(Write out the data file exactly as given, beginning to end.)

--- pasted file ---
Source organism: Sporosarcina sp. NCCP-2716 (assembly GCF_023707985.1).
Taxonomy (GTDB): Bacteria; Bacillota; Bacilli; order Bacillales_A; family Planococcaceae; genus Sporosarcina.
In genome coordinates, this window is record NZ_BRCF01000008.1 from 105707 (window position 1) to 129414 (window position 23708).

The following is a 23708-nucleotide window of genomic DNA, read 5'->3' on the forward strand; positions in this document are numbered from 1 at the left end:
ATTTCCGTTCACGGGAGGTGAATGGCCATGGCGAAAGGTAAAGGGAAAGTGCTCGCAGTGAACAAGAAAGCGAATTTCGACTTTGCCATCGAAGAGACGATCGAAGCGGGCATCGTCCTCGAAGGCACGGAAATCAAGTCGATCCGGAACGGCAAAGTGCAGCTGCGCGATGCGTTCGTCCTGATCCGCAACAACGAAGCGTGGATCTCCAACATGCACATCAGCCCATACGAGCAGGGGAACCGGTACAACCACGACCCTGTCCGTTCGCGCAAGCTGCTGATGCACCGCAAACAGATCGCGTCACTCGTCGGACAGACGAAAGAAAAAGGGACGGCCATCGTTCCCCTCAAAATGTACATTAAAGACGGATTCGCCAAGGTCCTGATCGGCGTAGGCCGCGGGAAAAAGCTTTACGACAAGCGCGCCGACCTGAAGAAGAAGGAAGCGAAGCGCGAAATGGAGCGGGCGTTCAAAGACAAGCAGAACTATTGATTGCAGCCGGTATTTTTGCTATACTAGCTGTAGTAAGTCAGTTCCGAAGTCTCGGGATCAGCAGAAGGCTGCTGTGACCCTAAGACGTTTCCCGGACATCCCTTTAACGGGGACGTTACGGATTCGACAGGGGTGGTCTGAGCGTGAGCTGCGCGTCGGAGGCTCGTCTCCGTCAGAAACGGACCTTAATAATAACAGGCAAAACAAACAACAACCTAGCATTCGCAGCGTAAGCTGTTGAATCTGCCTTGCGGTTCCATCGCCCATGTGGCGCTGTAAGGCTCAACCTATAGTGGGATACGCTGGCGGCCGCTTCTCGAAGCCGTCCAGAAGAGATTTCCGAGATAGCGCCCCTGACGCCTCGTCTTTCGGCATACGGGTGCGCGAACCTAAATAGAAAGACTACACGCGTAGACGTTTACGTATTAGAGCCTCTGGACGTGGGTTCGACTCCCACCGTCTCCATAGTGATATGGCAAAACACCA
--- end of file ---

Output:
Source organism: Sporosarcina sp. NCCP-2716 (assembly GCF_023707985.1).
Taxonomy (GTDB): Bacteria; Bacillota; Bacilli; order Bacillales_A; family Planococcaceae; genus Sporosarcina.
In genome coordinates, this window is record NZ_BRCF01000008.1 from 105707 (window position 1) to 129414 (window position 23708).

The following is a 23708-nucleotide window of genomic DNA, read 5'->3' on the forward strand; positions in this document are numbered from 1 at the left end:
ATTTCCGTTCACGGGAGGTGAATGGCCATGGCGAAAGGTAAAGGGAAAGTGCTCGCAGTGAACAAGAAAGCGAATTTCGACTTTGCCATCGAAGAGACGATCGAAGCGGGCATCGTCCTCGAAGGCACGGAAATCAAGTCGATCCGGAACGGCAAAGTGCAGCTGCGCGATGCGTTCGTCCTGATCCGCAACAACGAAGCGTGGATCTCCAACATGCACATCAGCCCATACGAGCAGGGGAACCGGTACAACCACGACCCTGTCCGTTCGCGCAAGCTGCTGATGCACCGCAAACAGATCGCGTCACTCGTCGGACAGACGAAAGAAAAAGGGACGGCCATCGTTCCCCTCAAAATGTACATTAAAGACGGATTCGCCAAGGTCCTGATCGGCGTAGGCCGCGGGAAAAAGCTTTACGACAAGCGCGCCGACCTGAAGAAGAAGGAAGCGAAGCGCGAAATGGAGCGGGCGTTCAAAGACAAGCAGAACTATTGATTGCAGCCGGTATTTTTGCTATACTAGCTGTAGTAAGTCAGTTCCGAAGTCTCGGGATCAGCAGAAGGCTGCTGTGACCCTAAGACGTTTCCCGGACATCCCTTTAACGGGGACGTTACGGATTCGACAGGGGTGGTCTGAGCGTGAGCTGCGCGTCGGAGGCTCGTCTCCGTCAGAAACGGACCTTAATAATAACAGGCAAAACAAACAACAACCTAGCATTCGCAGCGTAAGCTGTTGAATCTGCCTTGCGGTTCCATCGCCCATGTGGCGCTGTAAGGCTCAACCTATAGTGGGATACGCTGGCGGCCGCTTCTCGAAGCCGTCCAGAAGAGATTTCCGAGATAGCGCCCCTGACGCCTCGTCTTTCGGCATACGGGTGCGCGAACCTAAATAGAAAGACTACACGCGTAGACGTTTACGTATTAGAGCCTCTGGACGTGGGTTCGACTCCCACCGTCTCCATAGTGATATGGCAAAACACCA